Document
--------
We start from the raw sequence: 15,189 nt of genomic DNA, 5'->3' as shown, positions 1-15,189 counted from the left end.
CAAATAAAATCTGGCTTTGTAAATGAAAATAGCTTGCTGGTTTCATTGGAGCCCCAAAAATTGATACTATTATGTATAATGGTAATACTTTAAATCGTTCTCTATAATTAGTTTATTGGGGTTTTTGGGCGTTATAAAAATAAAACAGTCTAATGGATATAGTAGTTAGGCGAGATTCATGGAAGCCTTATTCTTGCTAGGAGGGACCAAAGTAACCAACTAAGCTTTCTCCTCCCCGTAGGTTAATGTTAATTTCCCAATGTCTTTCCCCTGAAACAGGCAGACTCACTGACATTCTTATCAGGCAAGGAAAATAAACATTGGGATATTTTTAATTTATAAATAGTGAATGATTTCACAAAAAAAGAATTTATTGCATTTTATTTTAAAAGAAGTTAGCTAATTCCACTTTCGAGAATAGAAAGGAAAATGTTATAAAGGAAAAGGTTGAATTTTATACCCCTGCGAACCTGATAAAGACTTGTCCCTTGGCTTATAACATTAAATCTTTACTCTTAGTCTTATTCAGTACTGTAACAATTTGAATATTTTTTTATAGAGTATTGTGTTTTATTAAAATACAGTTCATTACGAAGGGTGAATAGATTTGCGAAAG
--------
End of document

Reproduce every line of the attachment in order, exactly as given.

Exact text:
We start from the raw sequence: 15,189 nt of genomic DNA, 5'->3' as shown, positions 1-15,189 counted from the left end.
CAAATAAAATCTGGCTTTGTAAATGAAAATAGCTTGCTGGTTTCATTGGAGCCCCAAAAATTGATACTATTATGTATAATGGTAATACTTTAAATCGTTCTCTATAATTAGTTTATTGGGGTTTTTGGGCGTTATAAAAATAAAACAGTCTAATGGATATAGTAGTTAGGCGAGATTCATGGAAGCCTTATTCTTGCTAGGAGGGACCAAAGTAACCAACTAAGCTTTCTCCTCCCCGTAGGTTAATGTTAATTTCCCAATGTCTTTCCCCTGAAACAGGCAGACTCACTGACATTCTTATCAGGCAAGGAAAATAAACATTGGGATATTTTTAATTTATAAATAGTGAATGATTTCACAAAAAAAGAATTTATTGCATTTTATTTTAAAAGAAGTTAGCTAATTCCACTTTCGAGAATAGAAAGGAAAATGTTATAAAGGAAAAGGTTGAATTTTATACCCCTGCGAACCTGATAAAGACTTGTCCCTTGGCTTATAACATTAAATCTTTACTCTTAGTCTTATTCAGTACTGTAACAATTTGAATATTTTTTTATAGAGTATTGTGTTTTATTAAAATACAGTTCATTACGAAGGGTGAATAGATTTGCGAAAG